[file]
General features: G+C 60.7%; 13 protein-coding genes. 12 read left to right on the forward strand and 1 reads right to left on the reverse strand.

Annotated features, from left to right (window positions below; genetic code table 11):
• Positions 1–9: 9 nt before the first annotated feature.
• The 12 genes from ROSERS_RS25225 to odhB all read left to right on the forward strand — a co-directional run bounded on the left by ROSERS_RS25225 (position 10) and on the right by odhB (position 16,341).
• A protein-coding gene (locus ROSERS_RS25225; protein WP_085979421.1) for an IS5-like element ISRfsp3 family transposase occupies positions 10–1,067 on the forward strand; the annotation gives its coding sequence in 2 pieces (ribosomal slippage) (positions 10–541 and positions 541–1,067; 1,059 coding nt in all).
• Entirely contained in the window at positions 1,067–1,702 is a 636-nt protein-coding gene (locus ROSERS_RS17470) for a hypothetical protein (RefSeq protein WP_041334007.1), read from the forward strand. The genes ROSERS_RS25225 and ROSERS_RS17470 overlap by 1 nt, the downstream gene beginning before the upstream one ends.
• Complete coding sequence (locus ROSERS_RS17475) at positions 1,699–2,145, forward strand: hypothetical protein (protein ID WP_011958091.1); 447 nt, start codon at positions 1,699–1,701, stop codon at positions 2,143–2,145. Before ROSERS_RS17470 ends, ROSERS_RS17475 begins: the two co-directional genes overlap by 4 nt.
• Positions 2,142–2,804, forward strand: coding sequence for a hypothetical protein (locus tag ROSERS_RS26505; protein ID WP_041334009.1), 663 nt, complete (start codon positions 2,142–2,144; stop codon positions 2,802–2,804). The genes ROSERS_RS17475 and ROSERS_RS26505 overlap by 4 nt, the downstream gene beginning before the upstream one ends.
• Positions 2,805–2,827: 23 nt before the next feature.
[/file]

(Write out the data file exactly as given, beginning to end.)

General features: G+C 60.7%; 13 protein-coding genes. 12 read left to right on the forward strand and 1 reads right to left on the reverse strand.

Annotated features, from left to right (window positions below; genetic code table 11):
• Positions 1–9: 9 nt before the first annotated feature.
• The 12 genes from ROSERS_RS25225 to odhB all read left to right on the forward strand — a co-directional run bounded on the left by ROSERS_RS25225 (position 10) and on the right by odhB (position 16,341).
• A protein-coding gene (locus ROSERS_RS25225; protein WP_085979421.1) for an IS5-like element ISRfsp3 family transposase occupies positions 10–1,067 on the forward strand; the annotation gives its coding sequence in 2 pieces (ribosomal slippage) (positions 10–541 and positions 541–1,067; 1,059 coding nt in all).
• Entirely contained in the window at positions 1,067–1,702 is a 636-nt protein-coding gene (locus ROSERS_RS17470) for a hypothetical protein (RefSeq protein WP_041334007.1), read from the forward strand. The genes ROSERS_RS25225 and ROSERS_RS17470 overlap by 1 nt, the downstream gene beginning before the upstream one ends.
• Complete coding sequence (locus ROSERS_RS17475) at positions 1,699–2,145, forward strand: hypothetical protein (protein ID WP_011958091.1); 447 nt, start codon at positions 1,699–1,701, stop codon at positions 2,143–2,145. Before ROSERS_RS17470 ends, ROSERS_RS17475 begins: the two co-directional genes overlap by 4 nt.
• Positions 2,142–2,804, forward strand: coding sequence for a hypothetical protein (locus tag ROSERS_RS26505; protein ID WP_041334009.1), 663 nt, complete (start codon positions 2,142–2,144; stop codon positions 2,802–2,804). The genes ROSERS_RS17475 and ROSERS_RS26505 overlap by 4 nt, the downstream gene beginning before the upstream one ends.
• Positions 2,805–2,827: 23 nt before the next feature.